Abdelbaset Megrahi does not claim in the book that Kenny MacAskill directly advised or pressurised him to drop his appeal.  The advice is said to have been conveyed through Abdel Ati al-Obeidi, then the Libyan Deputy Foreign Minister with special responsibility for European relations.  Of all the Libyan officials with whom I had dealings over the years, Obeidi was the most trustworthy and transparent. However, he was very keen indeed to secure the repatriation of Megrahi in time for the fortieth anniversary of the Gaddafi revolution. My suspicion (for which I have no evidence whatsoever) is that Obeidi may have misunderstood something that MacAskill said to him or have interpreted something neutral through the prism of his desire to achieve Megrahi's return to Libya. I also know that Obeidi still had a lingering feeling that repatriation would ultimately be achieved through prisoner transfer, which he was under the impression (not unjustifiably) had been agreed to by Tony Blair in the "deal in the desert". For prisoner transfer, of course, abandonment of the appeal was essential.  I had on several occasions informed Obeidi that Tony Blair was not in a position to secure transfer of a prisoner in a Scottish prison; but I was never wholly confident that he actually got the message. "But Tony told us!" was a frequent refrain.]

3 comments:

  1. MISSION LOCKERBIE, 2012, google translation, german/english:

    A new secret document from the 'British Ministry of Defence' shows that since first August 1991, 44 days before the official Indictment (Statement of Facts) from UK, did go to Libya. the Lord Advocate of Scotland know, that the MEBO (MST-13) timer fragment "PT-35", had nothing to do with bombing of PanAm 103 and in conection with Libya !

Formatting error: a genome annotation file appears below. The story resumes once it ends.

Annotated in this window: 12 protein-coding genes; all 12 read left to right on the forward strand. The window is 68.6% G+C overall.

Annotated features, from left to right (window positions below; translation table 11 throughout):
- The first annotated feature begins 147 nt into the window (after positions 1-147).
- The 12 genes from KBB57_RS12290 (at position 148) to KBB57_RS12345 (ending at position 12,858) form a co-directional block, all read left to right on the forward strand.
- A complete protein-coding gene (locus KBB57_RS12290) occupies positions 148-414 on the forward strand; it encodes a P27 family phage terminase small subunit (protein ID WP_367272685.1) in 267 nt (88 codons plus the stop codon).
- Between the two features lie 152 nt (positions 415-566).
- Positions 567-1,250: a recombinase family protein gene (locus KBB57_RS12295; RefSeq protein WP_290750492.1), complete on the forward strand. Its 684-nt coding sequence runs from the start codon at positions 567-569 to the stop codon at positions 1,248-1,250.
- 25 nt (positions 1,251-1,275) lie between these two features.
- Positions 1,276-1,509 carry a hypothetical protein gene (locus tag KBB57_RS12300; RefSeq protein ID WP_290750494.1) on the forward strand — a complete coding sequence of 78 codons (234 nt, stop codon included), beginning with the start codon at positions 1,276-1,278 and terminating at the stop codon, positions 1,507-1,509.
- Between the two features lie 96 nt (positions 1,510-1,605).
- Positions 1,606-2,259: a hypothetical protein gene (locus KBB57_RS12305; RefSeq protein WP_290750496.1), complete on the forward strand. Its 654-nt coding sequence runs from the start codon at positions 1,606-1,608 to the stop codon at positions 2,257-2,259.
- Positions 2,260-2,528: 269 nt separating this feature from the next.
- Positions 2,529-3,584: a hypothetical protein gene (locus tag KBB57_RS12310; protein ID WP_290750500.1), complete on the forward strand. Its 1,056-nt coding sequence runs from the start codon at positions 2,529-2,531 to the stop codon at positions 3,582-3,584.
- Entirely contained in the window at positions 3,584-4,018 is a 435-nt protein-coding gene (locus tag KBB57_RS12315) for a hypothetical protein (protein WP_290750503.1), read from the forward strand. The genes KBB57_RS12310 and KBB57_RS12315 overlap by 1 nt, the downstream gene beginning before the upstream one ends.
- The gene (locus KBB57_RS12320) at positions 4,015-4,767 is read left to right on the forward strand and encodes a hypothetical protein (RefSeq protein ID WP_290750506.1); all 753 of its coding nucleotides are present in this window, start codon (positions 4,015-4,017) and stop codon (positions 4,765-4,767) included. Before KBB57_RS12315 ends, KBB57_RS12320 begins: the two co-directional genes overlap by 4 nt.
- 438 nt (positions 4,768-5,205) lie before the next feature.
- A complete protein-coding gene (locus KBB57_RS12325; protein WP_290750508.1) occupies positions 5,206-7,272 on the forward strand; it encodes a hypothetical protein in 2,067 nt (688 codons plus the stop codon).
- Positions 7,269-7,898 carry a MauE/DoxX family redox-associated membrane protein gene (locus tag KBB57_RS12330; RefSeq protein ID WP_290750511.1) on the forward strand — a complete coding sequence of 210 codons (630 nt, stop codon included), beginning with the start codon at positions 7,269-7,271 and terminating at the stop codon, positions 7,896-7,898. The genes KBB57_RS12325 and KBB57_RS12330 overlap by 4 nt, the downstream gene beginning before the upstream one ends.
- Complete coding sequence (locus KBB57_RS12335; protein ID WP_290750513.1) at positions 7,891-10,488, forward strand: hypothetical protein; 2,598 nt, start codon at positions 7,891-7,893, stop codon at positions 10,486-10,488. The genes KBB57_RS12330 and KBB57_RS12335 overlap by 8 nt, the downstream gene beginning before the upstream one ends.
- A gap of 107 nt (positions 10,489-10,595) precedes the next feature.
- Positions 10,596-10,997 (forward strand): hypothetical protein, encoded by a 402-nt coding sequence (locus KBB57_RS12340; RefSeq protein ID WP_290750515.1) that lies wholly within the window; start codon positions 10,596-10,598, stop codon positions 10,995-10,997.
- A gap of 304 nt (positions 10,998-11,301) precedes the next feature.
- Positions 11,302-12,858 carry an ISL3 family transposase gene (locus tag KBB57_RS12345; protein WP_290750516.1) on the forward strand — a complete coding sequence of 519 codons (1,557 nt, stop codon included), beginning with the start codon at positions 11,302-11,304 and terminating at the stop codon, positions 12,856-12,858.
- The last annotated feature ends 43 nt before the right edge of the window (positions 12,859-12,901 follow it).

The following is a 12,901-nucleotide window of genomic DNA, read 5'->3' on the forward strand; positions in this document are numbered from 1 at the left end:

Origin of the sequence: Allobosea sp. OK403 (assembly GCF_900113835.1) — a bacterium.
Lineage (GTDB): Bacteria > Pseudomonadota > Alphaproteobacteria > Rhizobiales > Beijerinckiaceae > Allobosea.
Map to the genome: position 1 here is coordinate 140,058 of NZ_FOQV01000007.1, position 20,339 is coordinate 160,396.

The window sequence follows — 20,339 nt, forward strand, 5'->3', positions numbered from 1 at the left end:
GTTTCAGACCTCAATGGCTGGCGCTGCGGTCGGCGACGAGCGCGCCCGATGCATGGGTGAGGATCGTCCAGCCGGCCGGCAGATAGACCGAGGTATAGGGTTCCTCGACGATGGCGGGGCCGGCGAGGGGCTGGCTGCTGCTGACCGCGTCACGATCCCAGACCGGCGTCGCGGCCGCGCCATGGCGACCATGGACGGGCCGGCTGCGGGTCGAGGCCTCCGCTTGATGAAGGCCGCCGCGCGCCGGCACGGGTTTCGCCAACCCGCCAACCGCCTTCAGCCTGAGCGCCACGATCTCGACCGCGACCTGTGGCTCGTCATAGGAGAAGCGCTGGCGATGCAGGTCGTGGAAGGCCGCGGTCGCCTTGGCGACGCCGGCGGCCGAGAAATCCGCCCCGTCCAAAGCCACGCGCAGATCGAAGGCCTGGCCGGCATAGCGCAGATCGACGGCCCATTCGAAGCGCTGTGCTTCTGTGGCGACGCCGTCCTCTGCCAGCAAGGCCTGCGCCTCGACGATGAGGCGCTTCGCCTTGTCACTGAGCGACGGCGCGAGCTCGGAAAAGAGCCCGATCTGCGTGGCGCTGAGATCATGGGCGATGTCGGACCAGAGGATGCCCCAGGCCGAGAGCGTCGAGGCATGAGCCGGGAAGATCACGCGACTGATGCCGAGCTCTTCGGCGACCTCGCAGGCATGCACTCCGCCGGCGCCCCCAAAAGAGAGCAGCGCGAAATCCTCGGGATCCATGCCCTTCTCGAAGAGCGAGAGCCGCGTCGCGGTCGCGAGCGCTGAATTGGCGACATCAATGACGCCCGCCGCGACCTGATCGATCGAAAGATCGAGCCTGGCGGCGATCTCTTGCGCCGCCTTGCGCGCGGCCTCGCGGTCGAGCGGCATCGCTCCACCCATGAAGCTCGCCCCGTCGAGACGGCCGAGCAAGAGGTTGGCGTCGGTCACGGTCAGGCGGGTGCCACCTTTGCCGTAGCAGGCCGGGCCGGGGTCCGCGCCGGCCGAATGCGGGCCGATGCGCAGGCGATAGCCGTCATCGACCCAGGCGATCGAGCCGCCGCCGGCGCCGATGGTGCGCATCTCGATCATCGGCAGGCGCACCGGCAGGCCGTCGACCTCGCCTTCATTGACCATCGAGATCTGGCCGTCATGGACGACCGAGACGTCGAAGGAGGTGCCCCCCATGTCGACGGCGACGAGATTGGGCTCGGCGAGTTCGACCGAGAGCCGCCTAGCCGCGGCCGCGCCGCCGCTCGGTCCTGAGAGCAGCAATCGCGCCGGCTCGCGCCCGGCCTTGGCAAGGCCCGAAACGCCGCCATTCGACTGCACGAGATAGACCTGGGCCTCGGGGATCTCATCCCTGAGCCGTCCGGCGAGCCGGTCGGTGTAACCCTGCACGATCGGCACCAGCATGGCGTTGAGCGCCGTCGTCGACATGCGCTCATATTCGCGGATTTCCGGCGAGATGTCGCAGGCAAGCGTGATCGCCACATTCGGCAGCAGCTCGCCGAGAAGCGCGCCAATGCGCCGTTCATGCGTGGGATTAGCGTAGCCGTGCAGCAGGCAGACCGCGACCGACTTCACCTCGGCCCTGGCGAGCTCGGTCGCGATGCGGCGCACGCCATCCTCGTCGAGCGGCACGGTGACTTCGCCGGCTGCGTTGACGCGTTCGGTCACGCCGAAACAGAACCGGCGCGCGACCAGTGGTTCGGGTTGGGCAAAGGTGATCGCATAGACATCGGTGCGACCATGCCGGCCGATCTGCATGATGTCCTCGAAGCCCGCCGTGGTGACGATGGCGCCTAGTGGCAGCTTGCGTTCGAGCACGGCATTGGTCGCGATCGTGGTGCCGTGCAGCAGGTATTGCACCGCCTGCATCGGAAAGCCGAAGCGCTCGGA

+++
    Ein neues geheimes Dokument vom 'British Ministry of Defence' beweist, dass seit dem 1. August 1991, 44 Tage vor dem offiziellen "Indictment" (Statement of Facts) von UK an Libyen, the Lord Advocate of Scotland wusste, dass das MEBO- (MST-13) Timerfragment "PT-35", nichts mit dem PanAm 103 "Bombing" und Libyen zutun hatte !

    by Edwin and Mahnaz Bollier, MEBO Ltd. Telecommunication Switzerland, URL: www.lockerbie.ch

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  2. Robert

    "However, he was very keen indeed to secure the repatriation of Megrahi in time for the fortieth anniversary of the Gaddafi revolution. My suspicion (for which I have no evidence whatsoever) is that Obeidi may have misunderstood something that MacAskill said to him or have interpreted something neutral through the prism of his desire to achieve Megrahi's return to Libya."

    Are you saying the claim that MacAskill had a private meeting with a Libyan representative, who later conveyed to Megrahi the need to drop his appeal to be sure of being freed, is a lie?

    Maggie Scott QC seemed under a similar impression when she announced the dropping of the appeal.

    Personally, like you, I have no evidence whatsoever, but I have felt since day one (the dropping of the appeal) that something stank and MacAskill was in the middle of it. I think he is a thoroughly dishonest man.

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  3. Jo, I'm reluctant to rush to judgment over Kenny MacAskill. I can picture the Scottish and Libyan teams leaving the room at the end of one of their meetings, with Kenny walking beside Abdel Ati. I don't find it difficult to envisage Kenny saying something which Abdel Ati misconstrued, or interpreted in the way most favourable to the goal he was aiming for (Megrahi's repatriation). Abdel Ati's English, though good, is far from perfect. However, this is all just speculation on my part.